42112 (by brittanymarkert)

I like this image—perhaps for the wrong reasons.

To my eye, it represents a discontinuity with the rest of Ms. Market’s work because I am not inclined to associate it with an obvious photo-historical reference (i.e. Untitled is an obvious homage mashup of Francesca Woodman’s Untitled Providence, Rhode Island, 1975-76 and Untitled Providence, Rhode Island 1976; this still from the hotel haunting screams Diane Arbus via Kubrick, while room 109 invokes David Lynch with the subtlety of a thunderstorm.

Influence is crucial—sheer force of will and work ethic only goes so far. Hell, without inspiration, how many would have picked up a camera to begin with? Let alone kept on after all those rolls of ruined film, struggling through plateau after plateau in the work, etc.

So called fine art photography operates off the principle that imitation of your influences forms the most effective framework for becoming a photographer. Although seen through rose colored glasses, Arno Rafael Minkkinen presents the essential premise behind fine art photography with insight and aplomb in his renowned Helsinki Bus Station Theory.

While I disagree with the notion that gallery owners would so much give you the time of day let alone inquire as to your familiarity with X or Y artist and object to prejudicing the destination over the journey, Minkkinen’s theory does have special resonance for photographers with a vested interest in visual narrative or those—like Ms. Market—who count filmmakers among their foremost influences since the Helsinki bus station presents us a bit of a conundrum.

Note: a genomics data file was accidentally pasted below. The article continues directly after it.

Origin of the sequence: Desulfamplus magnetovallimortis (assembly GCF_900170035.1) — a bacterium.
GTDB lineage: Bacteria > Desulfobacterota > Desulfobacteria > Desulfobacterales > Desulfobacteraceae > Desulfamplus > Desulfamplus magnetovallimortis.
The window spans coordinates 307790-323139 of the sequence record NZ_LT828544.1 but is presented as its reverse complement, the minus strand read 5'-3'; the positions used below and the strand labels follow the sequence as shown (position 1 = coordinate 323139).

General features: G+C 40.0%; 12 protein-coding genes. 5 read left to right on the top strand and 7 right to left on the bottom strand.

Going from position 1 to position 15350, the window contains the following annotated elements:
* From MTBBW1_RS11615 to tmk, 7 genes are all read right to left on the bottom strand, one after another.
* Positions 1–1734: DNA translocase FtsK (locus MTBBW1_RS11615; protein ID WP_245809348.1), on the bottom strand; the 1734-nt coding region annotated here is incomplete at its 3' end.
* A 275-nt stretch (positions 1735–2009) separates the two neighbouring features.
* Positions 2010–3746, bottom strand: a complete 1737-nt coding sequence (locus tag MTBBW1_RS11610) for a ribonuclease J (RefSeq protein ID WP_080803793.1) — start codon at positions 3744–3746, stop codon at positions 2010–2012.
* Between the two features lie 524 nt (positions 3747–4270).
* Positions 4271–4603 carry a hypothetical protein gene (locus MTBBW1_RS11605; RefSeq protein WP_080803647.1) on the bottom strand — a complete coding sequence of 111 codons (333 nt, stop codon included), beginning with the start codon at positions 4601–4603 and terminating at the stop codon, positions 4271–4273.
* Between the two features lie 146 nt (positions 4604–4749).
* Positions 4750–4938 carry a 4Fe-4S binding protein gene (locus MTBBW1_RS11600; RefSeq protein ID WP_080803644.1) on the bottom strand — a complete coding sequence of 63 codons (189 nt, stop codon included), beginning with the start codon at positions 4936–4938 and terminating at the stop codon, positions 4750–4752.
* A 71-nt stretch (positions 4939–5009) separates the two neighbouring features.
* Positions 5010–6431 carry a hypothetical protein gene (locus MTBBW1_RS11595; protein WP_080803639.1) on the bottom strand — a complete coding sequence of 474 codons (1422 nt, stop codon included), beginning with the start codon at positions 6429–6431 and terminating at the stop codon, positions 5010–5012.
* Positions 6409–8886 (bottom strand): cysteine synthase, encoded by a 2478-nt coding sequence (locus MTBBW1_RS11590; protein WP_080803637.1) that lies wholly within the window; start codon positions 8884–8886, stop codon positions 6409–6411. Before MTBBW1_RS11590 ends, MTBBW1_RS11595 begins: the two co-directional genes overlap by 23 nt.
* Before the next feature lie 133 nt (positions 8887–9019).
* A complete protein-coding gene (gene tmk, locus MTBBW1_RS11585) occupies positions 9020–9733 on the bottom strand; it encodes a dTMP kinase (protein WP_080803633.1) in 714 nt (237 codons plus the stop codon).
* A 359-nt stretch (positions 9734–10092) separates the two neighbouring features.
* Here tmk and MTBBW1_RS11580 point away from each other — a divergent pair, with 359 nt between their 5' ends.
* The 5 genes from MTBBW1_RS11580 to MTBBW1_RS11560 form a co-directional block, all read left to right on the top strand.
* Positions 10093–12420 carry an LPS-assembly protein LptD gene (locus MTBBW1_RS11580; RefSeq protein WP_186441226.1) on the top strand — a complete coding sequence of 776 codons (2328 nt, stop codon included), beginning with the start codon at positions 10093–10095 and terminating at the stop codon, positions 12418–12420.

Even though I am not, let’s say—for the sake of argument— I am a enamored with Stanley Kubrick’s films. But for whatever reason, I prefer the medium of photographer so I arrive the Helsinki bus station and after looking around decide that to take a bus departing from the same platform as Diane Arbus. However, once on board I don’t even make it as far as the suburbs before realizing this isn’t for me. I go back and decide to follow the Walker Evans’ line—which departs from a platform on the opposite side of the station as the previous one. Maybe I make it a little further this time but quickly discover it’s still not for me. What then?

I go back and merely because I have no idea what else to do I wander onto the platform from whence Ansel Adams departed. This time the route choice sticks—but not due to being on a line the focuses on landscape photographer so much as finding a route pathologically preoccupied with the technical. (After all, what Kubrick lacked as a storyteller he more than compensated for with his exacting abilities as a technician and unparalleled production designer.)

Filmmaking and photography are sibling art forms and like siblings, you cannot approach them in an identical fashion. Those of us who come to photography by way of narrative/filmmaking share a frighteningly similar list of influences that, to stick with the metaphor, are dispersed all over the Finnish countryside. Most are contradictory.  Mistakes are going to be made; routes will need to be abandoned and subsequently re-chosen as the line that works for each person is almost never the first choice.

But back to this image—I like it. And I like it because it is one of the few images where I do not feel the photographer is not leaning on something that has been said well before in order to add feeling, depth or relevance to her own ideas.

Flattery is the sincerest form of flattery. Brittany Market demonstrates she handle imitation flawlessly. My interest in her work is what she will produce when she finds herself on a line long enough to leave the Helsinki suburbs behind. This image suggests a great deal of potential that will hopefully be realized in her maturing work.

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